Almost to the minute we entered the port of Ancona and after about half an hour we were able to drive out from the lowest loading level into daylight. The Italian police checked our paper and destination within Italy very closely before we were lined up in different rows on the quay, which were escorted – row after row – by police vehicles to the motorway junction outside Ancona. From there we could start our journey home on our own responsibility. But the instructions were very clear and we were also advised by the respective embassies that we were quasi pioneers and that we should not overstretch the exemption. The national representations in Greece are planning further return journeys by motorhomes, but if there are too many violations of the instructions, the Italian authorities could stop such transit journeys again.
We followed the “Autostrada Adriatica” along the sea of the same name in a northerly direction, turned off to the northwest, followed the setting sun always nicely towards the tarred road of the coming night.
Already when leaving Ancona we were very surprised that there were almost no people in the streets and that there were no people on the road. On the motorway there were practically only trucks and a convoy of motorhomes on the way; otherwise almost nothing moved. Even the fleeting glimpses from the highway into the nearby villages and towns gave us the impression that half of Italy was extinct.
As chance would have it, we once again covered the many kilometres to just before Bologna together with Ute and Thomas, said our final goodbyes at a rest stop and wished each other a good journey home. They will drive towards the Brenner Pass and the self quarantine, we continue towards Milan.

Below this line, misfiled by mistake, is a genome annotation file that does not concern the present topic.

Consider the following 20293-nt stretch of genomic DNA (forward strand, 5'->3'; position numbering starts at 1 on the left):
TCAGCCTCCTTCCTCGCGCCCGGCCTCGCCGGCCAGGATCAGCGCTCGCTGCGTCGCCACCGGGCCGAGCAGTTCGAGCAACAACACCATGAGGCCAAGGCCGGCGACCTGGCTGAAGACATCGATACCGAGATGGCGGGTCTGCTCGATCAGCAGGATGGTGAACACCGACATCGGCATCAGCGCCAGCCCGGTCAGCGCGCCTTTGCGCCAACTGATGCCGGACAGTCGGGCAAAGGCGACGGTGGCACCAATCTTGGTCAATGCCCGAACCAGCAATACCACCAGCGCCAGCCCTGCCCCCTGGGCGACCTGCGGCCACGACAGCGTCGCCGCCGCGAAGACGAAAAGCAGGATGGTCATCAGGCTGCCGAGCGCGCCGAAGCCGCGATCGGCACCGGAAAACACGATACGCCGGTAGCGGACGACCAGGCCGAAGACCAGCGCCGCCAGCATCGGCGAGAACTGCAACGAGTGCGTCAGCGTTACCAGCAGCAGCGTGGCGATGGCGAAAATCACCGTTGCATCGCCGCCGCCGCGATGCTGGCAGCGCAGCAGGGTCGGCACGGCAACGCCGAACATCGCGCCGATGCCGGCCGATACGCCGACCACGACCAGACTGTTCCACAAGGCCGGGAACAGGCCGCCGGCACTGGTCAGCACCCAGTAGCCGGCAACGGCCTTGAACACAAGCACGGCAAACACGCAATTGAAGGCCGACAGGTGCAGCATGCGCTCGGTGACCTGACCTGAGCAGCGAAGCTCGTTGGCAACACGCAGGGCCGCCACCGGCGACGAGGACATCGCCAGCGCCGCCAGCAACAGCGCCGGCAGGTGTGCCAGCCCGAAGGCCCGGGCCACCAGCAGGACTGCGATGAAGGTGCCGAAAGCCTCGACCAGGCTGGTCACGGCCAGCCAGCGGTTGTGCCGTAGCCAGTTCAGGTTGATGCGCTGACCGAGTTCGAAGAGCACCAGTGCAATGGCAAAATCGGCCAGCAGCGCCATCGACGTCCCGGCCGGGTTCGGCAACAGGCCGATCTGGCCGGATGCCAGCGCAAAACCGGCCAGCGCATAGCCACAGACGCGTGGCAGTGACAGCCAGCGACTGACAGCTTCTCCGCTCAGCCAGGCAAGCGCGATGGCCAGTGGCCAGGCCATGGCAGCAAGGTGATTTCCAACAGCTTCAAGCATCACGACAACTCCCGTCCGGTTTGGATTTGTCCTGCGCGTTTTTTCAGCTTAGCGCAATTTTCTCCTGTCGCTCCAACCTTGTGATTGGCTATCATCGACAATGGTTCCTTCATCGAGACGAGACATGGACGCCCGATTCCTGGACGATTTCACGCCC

In the meantime, night has fallen over the Po-Valley and darkness has also restricted visibility. Our decision to stay at the next rest stop was soon made and before Parma we found a suitable place to stay (on a motorway rest stop of course!), where other motorhomes from the ferry crossing already made their night camp.
After a quiet night, which is actually seldom usual on motorways, the coffee soon cooked in our espresso pot and gave us the necessary zest for life again. While we were sipping our coffee, a Polish truck driver joined us and a short conversation arose about the abuses they are exposed to as drivers of essential goods. Not only was half of Europe shut down, but also their necessary infrastructure for orderly transport. Governments promised the population that food would be available in sufficient quantities at all times, but those who delivered the goods were immediately forgotten and all kinds of facilities, such as catering and toilets, were closed. Although he says that Italy is still good, we can share his concern, as we noticed the many closed service facilities right from the start.